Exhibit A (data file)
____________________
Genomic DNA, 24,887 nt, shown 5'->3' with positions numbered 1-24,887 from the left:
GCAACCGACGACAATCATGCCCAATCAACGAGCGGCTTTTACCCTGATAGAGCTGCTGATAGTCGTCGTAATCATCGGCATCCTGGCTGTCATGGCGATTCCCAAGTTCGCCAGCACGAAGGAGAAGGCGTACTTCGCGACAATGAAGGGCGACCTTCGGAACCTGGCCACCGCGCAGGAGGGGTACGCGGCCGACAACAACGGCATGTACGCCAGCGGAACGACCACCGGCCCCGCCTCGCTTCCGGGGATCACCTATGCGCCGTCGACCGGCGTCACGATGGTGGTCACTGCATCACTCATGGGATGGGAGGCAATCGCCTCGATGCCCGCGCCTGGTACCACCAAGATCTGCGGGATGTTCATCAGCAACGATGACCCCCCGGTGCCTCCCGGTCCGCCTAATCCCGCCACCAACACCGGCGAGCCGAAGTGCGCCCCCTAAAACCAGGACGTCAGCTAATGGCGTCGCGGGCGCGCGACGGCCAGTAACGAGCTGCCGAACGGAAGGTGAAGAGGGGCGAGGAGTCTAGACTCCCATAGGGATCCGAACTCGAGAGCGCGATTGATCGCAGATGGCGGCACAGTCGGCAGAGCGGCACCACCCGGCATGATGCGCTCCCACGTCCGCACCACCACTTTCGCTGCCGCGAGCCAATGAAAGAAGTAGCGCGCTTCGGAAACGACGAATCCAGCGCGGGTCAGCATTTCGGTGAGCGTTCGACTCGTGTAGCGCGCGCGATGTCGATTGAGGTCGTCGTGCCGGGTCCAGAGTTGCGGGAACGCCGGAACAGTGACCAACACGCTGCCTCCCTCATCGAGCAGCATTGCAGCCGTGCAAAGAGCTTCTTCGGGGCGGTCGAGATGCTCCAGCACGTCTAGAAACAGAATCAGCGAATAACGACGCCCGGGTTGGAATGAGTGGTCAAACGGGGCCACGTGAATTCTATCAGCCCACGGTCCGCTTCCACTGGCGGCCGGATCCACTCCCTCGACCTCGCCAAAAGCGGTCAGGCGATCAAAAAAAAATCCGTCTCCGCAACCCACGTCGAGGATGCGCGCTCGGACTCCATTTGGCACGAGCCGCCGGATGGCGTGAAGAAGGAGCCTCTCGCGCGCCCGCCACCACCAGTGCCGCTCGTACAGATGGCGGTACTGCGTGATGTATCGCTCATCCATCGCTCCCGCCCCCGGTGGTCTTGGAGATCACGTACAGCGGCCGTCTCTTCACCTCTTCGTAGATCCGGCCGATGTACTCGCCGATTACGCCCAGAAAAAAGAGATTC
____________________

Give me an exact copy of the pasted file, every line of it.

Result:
Genomic DNA, 24,887 nt, shown 5'->3' with positions numbered 1-24,887 from the left:
GCAACCGACGACAATCATGCCCAATCAACGAGCGGCTTTTACCCTGATAGAGCTGCTGATAGTCGTCGTAATCATCGGCATCCTGGCTGTCATGGCGATTCCCAAGTTCGCCAGCACGAAGGAGAAGGCGTACTTCGCGACAATGAAGGGCGACCTTCGGAACCTGGCCACCGCGCAGGAGGGGTACGCGGCCGACAACAACGGCATGTACGCCAGCGGAACGACCACCGGCCCCGCCTCGCTTCCGGGGATCACCTATGCGCCGTCGACCGGCGTCACGATGGTGGTCACTGCATCACTCATGGGATGGGAGGCAATCGCCTCGATGCCCGCGCCTGGTACCACCAAGATCTGCGGGATGTTCATCAGCAACGATGACCCCCCGGTGCCTCCCGGTCCGCCTAATCCCGCCACCAACACCGGCGAGCCGAAGTGCGCCCCCTAAAACCAGGACGTCAGCTAATGGCGTCGCGGGCGCGCGACGGCCAGTAACGAGCTGCCGAACGGAAGGTGAAGAGGGGCGAGGAGTCTAGACTCCCATAGGGATCCGAACTCGAGAGCGCGATTGATCGCAGATGGCGGCACAGTCGGCAGAGCGGCACCACCCGGCATGATGCGCTCCCACGTCCGCACCACCACTTTCGCTGCCGCGAGCCAATGAAAGAAGTAGCGCGCTTCGGAAACGACGAATCCAGCGCGGGTCAGCATTTCGGTGAGCGTTCGACTCGTGTAGCGCGCGCGATGTCGATTGAGGTCGTCGTGCCGGGTCCAGAGTTGCGGGAACGCCGGAACAGTGACCAACACGCTGCCTCCCTCATCGAGCAGCATTGCAGCCGTGCAAAGAGCTTCTTCGGGGCGGTCGAGATGCTCCAGCACGTCTAGAAACAGAATCAGCGAATAACGACGCCCGGGTTGGAATGAGTGGTCAAACGGGGCCACGTGAATTCTATCAGCCCACGGTCCGCTTCCACTGGCGGCCGGATCCACTCCCTCGACCTCGCCAAAAGCGGTCAGGCGATCAAAAAAAAATCCGTCTCCGCAACCCACGTCGAGGATGCGCGCTCGGACTCCATTTGGCACGAGCCGCCGGATGGCGTGAAGAAGGAGCCTCTCGCGCGCCCGCCACCACCAGTGCCGCTCGTACAGATGGCGGTACTGCGTGATGTATCGCTCATCCATCGCTCCCGCCCCCGGTGGTCTTGGAGATCACGTACAGCGGCCGTCTCTTCACCTCTTCGTAGATCCGGCCGATGTACTCGCCGATTACGCCCAGAAAAAAGAGATTC